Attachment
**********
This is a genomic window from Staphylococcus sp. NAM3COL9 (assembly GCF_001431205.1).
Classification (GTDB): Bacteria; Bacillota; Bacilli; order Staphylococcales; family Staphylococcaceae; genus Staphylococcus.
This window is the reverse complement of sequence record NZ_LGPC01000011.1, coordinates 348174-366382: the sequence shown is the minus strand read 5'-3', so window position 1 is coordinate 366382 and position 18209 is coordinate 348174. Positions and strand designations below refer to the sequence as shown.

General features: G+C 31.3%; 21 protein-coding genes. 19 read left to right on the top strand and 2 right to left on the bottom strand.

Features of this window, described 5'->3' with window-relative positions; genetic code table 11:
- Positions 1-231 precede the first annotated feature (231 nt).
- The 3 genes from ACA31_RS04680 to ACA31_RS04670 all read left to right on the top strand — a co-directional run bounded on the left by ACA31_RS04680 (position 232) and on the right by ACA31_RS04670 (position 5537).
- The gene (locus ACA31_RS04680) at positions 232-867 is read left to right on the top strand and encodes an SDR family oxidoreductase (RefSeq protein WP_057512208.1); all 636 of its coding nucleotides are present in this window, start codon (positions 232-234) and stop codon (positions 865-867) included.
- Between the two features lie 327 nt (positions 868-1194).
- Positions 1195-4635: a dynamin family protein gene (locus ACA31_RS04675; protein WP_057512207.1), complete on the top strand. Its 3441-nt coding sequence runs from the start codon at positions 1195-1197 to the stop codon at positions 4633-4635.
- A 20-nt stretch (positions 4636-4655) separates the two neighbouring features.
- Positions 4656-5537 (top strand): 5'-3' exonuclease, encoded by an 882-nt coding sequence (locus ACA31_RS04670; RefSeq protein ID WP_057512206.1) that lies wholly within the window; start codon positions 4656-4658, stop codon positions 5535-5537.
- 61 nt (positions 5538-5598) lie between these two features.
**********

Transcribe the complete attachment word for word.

This is a genomic window from Staphylococcus sp. NAM3COL9 (assembly GCF_001431205.1).
Classification (GTDB): Bacteria; Bacillota; Bacilli; order Staphylococcales; family Staphylococcaceae; genus Staphylococcus.
This window is the reverse complement of sequence record NZ_LGPC01000011.1, coordinates 348174-366382: the sequence shown is the minus strand read 5'-3', so window position 1 is coordinate 366382 and position 18209 is coordinate 348174. Positions and strand designations below refer to the sequence as shown.

General features: G+C 31.3%; 21 protein-coding genes. 19 read left to right on the top strand and 2 right to left on the bottom strand.

Features of this window, described 5'->3' with window-relative positions; genetic code table 11:
- Positions 1-231 precede the first annotated feature (231 nt).
- The 3 genes from ACA31_RS04680 to ACA31_RS04670 all read left to right on the top strand — a co-directional run bounded on the left by ACA31_RS04680 (position 232) and on the right by ACA31_RS04670 (position 5537).
- The gene (locus ACA31_RS04680) at positions 232-867 is read left to right on the top strand and encodes an SDR family oxidoreductase (RefSeq protein WP_057512208.1); all 636 of its coding nucleotides are present in this window, start codon (positions 232-234) and stop codon (positions 865-867) included.
- Between the two features lie 327 nt (positions 868-1194).
- Positions 1195-4635: a dynamin family protein gene (locus ACA31_RS04675; protein WP_057512207.1), complete on the top strand. Its 3441-nt coding sequence runs from the start codon at positions 1195-1197 to the stop codon at positions 4633-4635.
- A 20-nt stretch (positions 4636-4655) separates the two neighbouring features.
- Positions 4656-5537 (top strand): 5'-3' exonuclease, encoded by an 882-nt coding sequence (locus ACA31_RS04670; RefSeq protein ID WP_057512206.1) that lies wholly within the window; start codon positions 4656-4658, stop codon positions 5535-5537.
- 61 nt (positions 5538-5598) lie between these two features.